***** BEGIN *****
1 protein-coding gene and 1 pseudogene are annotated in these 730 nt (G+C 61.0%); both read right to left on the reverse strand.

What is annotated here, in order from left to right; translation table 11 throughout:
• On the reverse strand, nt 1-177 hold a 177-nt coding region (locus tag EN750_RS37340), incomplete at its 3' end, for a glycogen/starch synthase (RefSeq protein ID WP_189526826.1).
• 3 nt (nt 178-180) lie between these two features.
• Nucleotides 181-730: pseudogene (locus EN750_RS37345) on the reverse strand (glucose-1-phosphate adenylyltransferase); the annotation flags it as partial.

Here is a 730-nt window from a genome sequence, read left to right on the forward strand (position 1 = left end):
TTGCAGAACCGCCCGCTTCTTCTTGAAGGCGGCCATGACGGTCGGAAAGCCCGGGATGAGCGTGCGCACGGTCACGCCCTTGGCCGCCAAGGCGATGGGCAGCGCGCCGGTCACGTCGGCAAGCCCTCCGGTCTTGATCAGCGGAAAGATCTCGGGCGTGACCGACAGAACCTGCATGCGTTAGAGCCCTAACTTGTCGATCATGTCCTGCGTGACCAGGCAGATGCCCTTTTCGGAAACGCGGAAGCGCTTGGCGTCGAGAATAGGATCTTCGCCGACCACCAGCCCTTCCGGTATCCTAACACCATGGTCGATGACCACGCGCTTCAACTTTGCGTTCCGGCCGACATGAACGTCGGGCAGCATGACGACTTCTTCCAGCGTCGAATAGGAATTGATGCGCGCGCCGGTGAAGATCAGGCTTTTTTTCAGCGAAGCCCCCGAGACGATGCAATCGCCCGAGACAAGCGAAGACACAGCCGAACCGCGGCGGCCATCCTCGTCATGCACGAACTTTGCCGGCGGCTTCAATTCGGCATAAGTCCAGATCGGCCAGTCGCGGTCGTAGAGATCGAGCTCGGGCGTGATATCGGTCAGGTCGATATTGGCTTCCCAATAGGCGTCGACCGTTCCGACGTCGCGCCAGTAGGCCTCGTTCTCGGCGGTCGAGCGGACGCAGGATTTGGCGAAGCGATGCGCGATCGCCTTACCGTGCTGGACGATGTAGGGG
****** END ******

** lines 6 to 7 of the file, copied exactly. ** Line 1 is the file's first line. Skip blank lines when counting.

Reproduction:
Here is a 730-nt window from a genome sequence, read left to right on the forward strand (position 1 = left end):
TTGCAGAACCGCCCGCTTCTTCTTGAAGGCGGCCATGACGGTCGGAAAGCCCGGGATGAGCGTGCGCACGGTCACGCCCTTGGCCGCCAAGGCGATGGGCAGCGCGCCGGTCACGTCGGCAAGCCCTCCGGTCTTGATCAGCGGAAAGATCTCGGGCGTGACCGACAGAACCTGCATGCGTTAGAGCCCTAACTTGTCGATCATGTCCTGCGTGACCAGGCAGATGCCCTTTTCGGAAACGCGGAAGCGCTTGGCGTCGAGAATAGGATCTTCGCCGACCACCAGCCCTTCCGGTATCCTAACACCATGGTCGATGACCACGCGCTTCAACTTTGCGTTCCGGCCGACATGAACGTCGGGCAGCATGACGACTTCTTCCAGCGTCGAATAGGAATTGATGCGCGCGCCGGTGAAGATCAGGCTTTTTTTCAGCGAAGCCCCCGAGACGATGCAATCGCCCGAGACAAGCGAAGACACAGCCGAACCGCGGCGGCCATCCTCGTCATGCACGAACTTTGCCGGCGGCTTCAATTCGGCATAAGTCCAGATCGGCCAGTCGCGGTCGTAGAGATCGAGCTCGGGCGTGATATCGGTCAGGTCGATATTGGCTTCCCAATAGGCGTCGACCGTTCCGACGTCGCGCCAGTAGGCCTCGTTCTCGGCGGTCGAGCGGACGCAGGATTTGGCGAAGCGATGCGCGATCGCCTTACCGTGCTGGACGATGTAGGGG